There are various reasons for why lunar eclipses don’t happen every month on a full moon, other than simply weather. Due to Earth’s tilted orbit and moon’s tilt relative to it, lunar eclipses only pass through our planet’s shadow (the umbral shadow) at certain times each year – this means only three eclipses can be witnessed from anywhere on Earth each year.

The next total lunar eclipse and therefore opportunity for both blue moons and total blood moons will take place on March 20, 2025; however, its occurrence won’t be particularly likely as all necessary conditions must come together perfectly in order for such an event to take place.

How often is a supermoon?

Supermoons occur when the Moon’s full phase coincides with its closest approach to Earth in its elliptical orbit. They can appear 14% larger and 30% brighter than usual. Supermoons tend to occur multiple times each year; though not necessarily consecutive months.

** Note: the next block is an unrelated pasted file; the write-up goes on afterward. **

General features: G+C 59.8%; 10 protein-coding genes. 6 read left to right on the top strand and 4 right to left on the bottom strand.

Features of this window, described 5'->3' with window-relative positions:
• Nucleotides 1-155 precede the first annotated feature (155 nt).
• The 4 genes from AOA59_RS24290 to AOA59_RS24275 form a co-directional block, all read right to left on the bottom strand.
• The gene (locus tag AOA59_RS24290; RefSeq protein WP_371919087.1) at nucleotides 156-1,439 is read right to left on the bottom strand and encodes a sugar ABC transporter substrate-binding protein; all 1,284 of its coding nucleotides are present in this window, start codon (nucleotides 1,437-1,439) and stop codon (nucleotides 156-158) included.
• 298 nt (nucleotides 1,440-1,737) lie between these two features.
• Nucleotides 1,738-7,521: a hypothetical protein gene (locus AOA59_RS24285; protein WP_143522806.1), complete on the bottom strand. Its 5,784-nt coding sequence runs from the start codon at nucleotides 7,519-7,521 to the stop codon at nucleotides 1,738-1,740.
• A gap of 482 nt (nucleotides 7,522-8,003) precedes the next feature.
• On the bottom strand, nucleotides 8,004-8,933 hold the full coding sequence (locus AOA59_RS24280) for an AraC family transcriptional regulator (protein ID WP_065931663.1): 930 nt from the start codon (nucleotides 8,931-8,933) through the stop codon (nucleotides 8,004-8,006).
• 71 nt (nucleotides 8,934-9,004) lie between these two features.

Richard Nolle first coined the term’supermoon’ in 1979. His definition included any new or full Moon that is within 90% of its closest distance from Earth; however, different astronomers can have different interpretations of what constitutes a supermoon; this may lead to one source classifying one Moon as super while not another source.

Astronomer Fred Espenak developed the calendar method used by EarthSky to calculate supermoon dates. A former NASA astrophysicist who has spent much of his career predicting eclipses, Espenak’s method takes into account variations in lunar orbital geometry that occurs with each lunar cycle.

Supermoons may not be common, but they tend to gain extra attention due to their enhanced visual impact. Though not much larger or brighter than other full Moons, supermoons appear closer to the horizon than usual due to more sunlight reflecting off of its surface at perigee causing it to appear brighter and larger than usual.

On very rare occasions, supermoons appear together with blue Moons or blood Moons to produce an incredible lunar display. Such was the case on January 21, 2019, when both events happened simultaneously to create an unforgettable lunar show!

Though no evidence supports that supermoons cause dramatic natural events like earthquakes or volcanic eruptions, they may have an insignificant influence on ocean tides; though any effect will only be noticeable to someone looking at it closely.